Spec Ops Forever: Immortality and 'The Old Guard'

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Charlize Theron stars as an immortal warrior in "The Old Guard." (Aimee Spinks/NETFLIX)

Netflix delivers another theatrical-quality action movie with "The Old Guard," in which a young Marine is killed in action -- only to find herself risen from the dead. Something incomprehensible is going on, and she's off on what's going to be a centuries-long journey.

Nile Freeman (KiKi Layne) is our newly immortal Marine, and she's immediately recruited into an elite paramilitary unit by Andromache, aka Andy (Charlize Theron), a warrior who's been roaming the Earth for thousands of years seeking justice for the oppressed.

The crew is rounded out by Joe (Marwan Kenzari) and Nicky (Luca Marinelli), a devoted pair who met (and fell in love) as they repeatedly killed each other during the Crusades. The most recent recruit before Nile is Booker (Matthias Schoenarts), a veteran of the Napoleonic wars.

Theron's performance as Andy holds its own with her roles as Imperator Furiousa in "Mad Max: Fury Road," Cipher in "The Fate of the Furious" and Lorraine Broughton in "Atomic Blonde." Her fight scenes are as well-choreographed as her work in "Atomic Blonde," and she's put in the work to learn the operator skills she needs to sell these badass characters she's choosing to play.

KiKi Layne and Charlize Theron square off in an airborne plane in "The Old Guard." (Aimee Spinks/NETFLIX)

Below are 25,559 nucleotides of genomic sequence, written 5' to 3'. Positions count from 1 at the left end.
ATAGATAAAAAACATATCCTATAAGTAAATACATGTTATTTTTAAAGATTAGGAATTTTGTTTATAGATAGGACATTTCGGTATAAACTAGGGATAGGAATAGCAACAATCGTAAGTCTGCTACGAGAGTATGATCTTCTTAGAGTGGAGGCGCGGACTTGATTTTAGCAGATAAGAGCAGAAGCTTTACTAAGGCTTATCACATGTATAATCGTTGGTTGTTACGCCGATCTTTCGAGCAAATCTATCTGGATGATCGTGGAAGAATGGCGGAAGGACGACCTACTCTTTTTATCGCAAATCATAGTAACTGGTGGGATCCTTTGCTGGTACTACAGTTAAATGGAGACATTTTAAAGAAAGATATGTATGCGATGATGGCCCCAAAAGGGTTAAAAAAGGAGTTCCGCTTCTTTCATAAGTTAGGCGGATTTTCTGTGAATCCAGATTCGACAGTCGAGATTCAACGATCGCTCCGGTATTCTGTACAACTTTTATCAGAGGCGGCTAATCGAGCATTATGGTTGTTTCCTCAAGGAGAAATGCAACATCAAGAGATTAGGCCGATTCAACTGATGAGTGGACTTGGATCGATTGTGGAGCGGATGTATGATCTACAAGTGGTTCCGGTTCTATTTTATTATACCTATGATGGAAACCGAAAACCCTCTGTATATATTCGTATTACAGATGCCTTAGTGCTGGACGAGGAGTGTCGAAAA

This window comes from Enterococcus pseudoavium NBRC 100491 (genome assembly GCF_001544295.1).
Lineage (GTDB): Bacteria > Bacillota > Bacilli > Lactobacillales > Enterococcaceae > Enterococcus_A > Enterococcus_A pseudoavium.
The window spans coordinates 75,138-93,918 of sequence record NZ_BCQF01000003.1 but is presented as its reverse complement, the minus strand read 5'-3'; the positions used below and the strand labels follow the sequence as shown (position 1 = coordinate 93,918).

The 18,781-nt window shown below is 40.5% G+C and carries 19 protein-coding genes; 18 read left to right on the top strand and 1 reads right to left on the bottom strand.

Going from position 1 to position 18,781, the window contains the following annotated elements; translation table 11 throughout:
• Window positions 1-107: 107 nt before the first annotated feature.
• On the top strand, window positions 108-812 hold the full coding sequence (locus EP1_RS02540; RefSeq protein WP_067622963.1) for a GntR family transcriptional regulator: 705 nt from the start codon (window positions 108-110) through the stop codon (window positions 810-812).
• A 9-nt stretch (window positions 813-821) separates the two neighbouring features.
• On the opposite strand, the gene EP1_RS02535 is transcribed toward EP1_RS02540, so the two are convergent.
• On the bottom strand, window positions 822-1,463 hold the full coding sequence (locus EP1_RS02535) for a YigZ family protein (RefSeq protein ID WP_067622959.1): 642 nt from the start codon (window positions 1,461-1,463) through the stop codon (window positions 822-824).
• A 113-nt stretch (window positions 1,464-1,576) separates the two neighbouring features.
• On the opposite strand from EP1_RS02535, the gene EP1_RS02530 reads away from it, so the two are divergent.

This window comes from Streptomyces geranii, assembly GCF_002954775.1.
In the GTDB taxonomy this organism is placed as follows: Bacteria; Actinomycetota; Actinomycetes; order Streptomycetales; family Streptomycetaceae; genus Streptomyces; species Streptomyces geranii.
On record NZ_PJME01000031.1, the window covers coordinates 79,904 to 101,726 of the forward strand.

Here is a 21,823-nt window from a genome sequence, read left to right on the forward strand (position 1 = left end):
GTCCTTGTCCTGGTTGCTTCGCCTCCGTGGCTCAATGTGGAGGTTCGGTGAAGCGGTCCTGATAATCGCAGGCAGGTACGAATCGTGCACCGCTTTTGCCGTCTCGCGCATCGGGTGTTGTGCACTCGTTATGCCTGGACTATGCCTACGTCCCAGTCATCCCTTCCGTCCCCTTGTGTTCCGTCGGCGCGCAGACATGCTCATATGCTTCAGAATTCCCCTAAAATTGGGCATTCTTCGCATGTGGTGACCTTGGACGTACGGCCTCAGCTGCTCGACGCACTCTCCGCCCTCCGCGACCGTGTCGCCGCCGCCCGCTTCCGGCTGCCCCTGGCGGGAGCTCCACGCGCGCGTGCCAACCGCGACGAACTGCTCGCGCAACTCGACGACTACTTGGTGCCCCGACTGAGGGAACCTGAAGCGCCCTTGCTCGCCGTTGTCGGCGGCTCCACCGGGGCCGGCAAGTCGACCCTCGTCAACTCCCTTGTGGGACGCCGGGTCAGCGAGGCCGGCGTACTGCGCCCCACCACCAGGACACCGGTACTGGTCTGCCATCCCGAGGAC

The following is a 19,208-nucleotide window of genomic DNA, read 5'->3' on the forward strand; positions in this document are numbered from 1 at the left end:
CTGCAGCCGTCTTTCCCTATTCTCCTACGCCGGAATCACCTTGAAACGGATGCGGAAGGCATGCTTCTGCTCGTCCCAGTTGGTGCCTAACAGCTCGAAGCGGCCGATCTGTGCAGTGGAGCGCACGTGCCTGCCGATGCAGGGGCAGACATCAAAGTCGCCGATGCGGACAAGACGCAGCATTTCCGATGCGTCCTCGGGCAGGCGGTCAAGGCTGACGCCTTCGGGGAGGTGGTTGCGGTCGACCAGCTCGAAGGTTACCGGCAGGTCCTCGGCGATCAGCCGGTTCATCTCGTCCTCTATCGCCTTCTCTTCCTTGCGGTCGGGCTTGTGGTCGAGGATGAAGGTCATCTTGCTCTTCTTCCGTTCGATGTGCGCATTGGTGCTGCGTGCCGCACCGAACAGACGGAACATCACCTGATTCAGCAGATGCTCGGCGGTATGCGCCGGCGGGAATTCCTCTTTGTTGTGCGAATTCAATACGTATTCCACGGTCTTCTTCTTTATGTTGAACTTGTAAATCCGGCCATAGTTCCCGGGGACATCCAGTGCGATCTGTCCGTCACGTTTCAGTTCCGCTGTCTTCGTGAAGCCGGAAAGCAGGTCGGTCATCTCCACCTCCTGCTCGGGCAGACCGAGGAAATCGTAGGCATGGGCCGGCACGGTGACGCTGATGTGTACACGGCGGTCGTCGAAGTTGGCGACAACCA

She also produced the movie and brought in a surprising choice for director. Gina Prince-Bythewood was previously best known for the music business romance "Beyond the Lights" and the drama "Love & Basketball." Both films displayed a real talent for using music to drive a story (something that carries over to "The Old Guard"), but there's been nothing to suggest that she had an action picture in her future.

We get to see the immortals battle their way through history in brief flashbacks and, in every era, they've adapted to use the most up-to-date weapons available. That means they're fully kitted-out operators in contemporary times and have their attack choreography fully locked.

This movie feels like the first in a series, and it's based on a successful graphic novel by Greg Rucka, who was given a chance to write the screenplay. Rucka also wrote the graphic novels that inspired the ABC detective series "Stumptown."

The plot here involves a pharmaceutical CEO who wants to extract the immortals' DNA and use them as guinea pigs for drug testing as he searches for a cure for aging. He's hired a crack crew of mercenaries to do his dirty work, and there's most definitely gunplay involved.

There are betrayals, broken promises and questions about just how immortal these immortal soldiers really are. Even though they take care of business in this movie, there are enough questions left hanging that you want to roll straight into the (as yet unmade or unannounced) sequel. There are more graphic novels in the series, so I guess you can pick those off if you can't wait to see what happens next.

Marvel and DC movies have become so weighed down by their own mythologies and universe building that it's almost a shock to see a superhero-style movie with an interesting backstory that doesn't interfere with plot and action.

"The Old Guard" might have been the best summer movie even if 2020 had come off as planned. As we stand now, it's an unexpected gift from Netflix.

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